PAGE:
More arrests are expected, regional prosecutor Nils-Erik Schultz told news agency TT.
The suspects face charges of attempted aggravated fraud and aggravated fraud. The next arrest is expected to involve a person at a municipal housing company suspected of aggravated corruption and gross breach of trust.
The Gothenburg bribery scandal has grown since it was first uncovered in the spring. The preliminary investigations are now pursuing suspects associated with the management of the city’s sports and recreation department, municipal housing firm Familjebostäder, and three other municipal housing companies and firms.
Municipal housing company Poseidon announced last week that they had notified police about a staff member suspected of embezzlement. According to a report in the Göteborgs-Posten (GP) newspaper, the individuals currently of interest had not previously surfaced in its reporting.
Schultz said that if all goes as planned, it may be possible to hold remand hearings on Friday. He believes that the bribery scandal may result in as many as 15 to 20 people being called in for questioning.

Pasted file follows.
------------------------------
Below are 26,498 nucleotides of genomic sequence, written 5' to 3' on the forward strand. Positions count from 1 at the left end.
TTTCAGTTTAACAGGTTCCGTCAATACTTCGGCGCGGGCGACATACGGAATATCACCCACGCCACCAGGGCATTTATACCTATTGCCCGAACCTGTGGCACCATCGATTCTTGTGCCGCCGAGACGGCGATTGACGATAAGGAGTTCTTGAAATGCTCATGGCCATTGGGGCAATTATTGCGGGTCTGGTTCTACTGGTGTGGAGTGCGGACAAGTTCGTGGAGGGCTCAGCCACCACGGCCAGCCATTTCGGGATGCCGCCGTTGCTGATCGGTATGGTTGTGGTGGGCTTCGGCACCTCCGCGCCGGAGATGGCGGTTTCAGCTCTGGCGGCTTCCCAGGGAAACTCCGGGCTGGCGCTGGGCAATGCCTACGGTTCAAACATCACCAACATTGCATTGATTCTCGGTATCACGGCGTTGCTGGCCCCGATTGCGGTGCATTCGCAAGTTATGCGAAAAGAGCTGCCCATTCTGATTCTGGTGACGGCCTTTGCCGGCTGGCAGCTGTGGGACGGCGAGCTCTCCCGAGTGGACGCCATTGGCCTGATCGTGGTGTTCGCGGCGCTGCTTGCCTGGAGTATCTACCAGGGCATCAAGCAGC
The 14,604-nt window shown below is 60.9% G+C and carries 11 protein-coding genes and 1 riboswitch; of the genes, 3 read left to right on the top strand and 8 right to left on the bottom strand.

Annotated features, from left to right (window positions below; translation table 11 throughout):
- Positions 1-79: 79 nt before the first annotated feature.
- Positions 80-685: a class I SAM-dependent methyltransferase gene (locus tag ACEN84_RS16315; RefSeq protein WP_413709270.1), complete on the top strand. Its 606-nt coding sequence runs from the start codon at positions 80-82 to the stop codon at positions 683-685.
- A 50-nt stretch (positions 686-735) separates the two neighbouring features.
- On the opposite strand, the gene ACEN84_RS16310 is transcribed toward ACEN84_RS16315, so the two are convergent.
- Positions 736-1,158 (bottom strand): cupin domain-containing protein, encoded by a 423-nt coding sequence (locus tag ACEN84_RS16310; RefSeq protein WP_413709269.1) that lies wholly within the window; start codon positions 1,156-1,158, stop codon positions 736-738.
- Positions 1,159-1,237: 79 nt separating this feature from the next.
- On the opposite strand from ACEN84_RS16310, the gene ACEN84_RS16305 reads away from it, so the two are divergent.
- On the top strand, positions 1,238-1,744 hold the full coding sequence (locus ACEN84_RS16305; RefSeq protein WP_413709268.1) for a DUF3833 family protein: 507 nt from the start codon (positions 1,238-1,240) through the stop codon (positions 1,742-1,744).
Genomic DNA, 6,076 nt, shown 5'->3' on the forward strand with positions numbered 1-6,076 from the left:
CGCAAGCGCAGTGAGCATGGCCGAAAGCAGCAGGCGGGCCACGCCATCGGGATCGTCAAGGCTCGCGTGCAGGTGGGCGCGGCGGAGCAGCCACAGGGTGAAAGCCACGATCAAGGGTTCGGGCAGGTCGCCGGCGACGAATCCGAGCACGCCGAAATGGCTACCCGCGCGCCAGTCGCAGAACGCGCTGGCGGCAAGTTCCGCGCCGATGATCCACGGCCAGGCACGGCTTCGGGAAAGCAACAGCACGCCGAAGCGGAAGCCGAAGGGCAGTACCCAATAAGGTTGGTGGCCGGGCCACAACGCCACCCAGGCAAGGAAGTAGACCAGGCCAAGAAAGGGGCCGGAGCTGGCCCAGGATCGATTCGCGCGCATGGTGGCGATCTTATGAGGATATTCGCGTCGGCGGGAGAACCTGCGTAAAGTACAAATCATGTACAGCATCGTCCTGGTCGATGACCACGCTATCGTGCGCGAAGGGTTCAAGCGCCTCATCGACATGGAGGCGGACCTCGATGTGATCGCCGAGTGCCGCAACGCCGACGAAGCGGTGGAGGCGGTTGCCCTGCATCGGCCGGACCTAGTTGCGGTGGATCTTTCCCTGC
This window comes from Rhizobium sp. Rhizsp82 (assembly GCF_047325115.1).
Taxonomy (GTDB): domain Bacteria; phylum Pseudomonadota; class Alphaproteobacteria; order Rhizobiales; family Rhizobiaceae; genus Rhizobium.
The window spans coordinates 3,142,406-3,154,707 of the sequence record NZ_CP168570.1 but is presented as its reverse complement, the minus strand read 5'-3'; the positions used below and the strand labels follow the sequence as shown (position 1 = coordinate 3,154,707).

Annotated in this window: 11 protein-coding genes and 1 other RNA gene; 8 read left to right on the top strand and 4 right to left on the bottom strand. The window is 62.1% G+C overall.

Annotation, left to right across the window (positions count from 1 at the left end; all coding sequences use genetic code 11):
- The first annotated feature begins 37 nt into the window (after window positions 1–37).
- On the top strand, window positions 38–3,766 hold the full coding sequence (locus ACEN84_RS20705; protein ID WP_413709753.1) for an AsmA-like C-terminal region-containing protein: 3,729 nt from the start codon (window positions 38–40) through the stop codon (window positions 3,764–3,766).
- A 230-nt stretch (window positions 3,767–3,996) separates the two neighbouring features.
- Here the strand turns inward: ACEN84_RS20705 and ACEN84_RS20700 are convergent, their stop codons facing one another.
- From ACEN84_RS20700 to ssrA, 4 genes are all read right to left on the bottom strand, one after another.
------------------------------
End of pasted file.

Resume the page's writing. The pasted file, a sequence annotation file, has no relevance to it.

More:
“It is extremely important that all stones are turned so that possible irregularities can be brought to light,” city director Åke Jacobsson commented in a press release about the latest turns in the bribery scandal.
“Justice must take its course and within the city of Gothenborg, we welcome the continuing investigations. We will support the police and the prosecution in every way to facilitate their further investigations.”
An independent report commissioned by the municipality of Gothenburg to review the accounts of the city’s sports and clubs division amid allegations of bribery, has complained that the material is incomplete in a report submitted on Monday.
Sweden’s anti-corruption unit opened an investigation into allegations of aggravated bribery against several officials in Gothenburg after revelations concerning a construction magnate were broadcast on Sveriges Television (SVT) in late April. The investigation involved allegations against Familjebostäder as well as the city’s sports and recreation department.
Furthermore, an independent report conducted in early May by auditing firm Ernst & Young, which was commissioned by the city to review the accounts of the its sports and recreation department, noted that the material was incomplete.
While it found no direct evidence of bribery, the accounting firm said that important details over tenders and how contractors secured contracts were missing.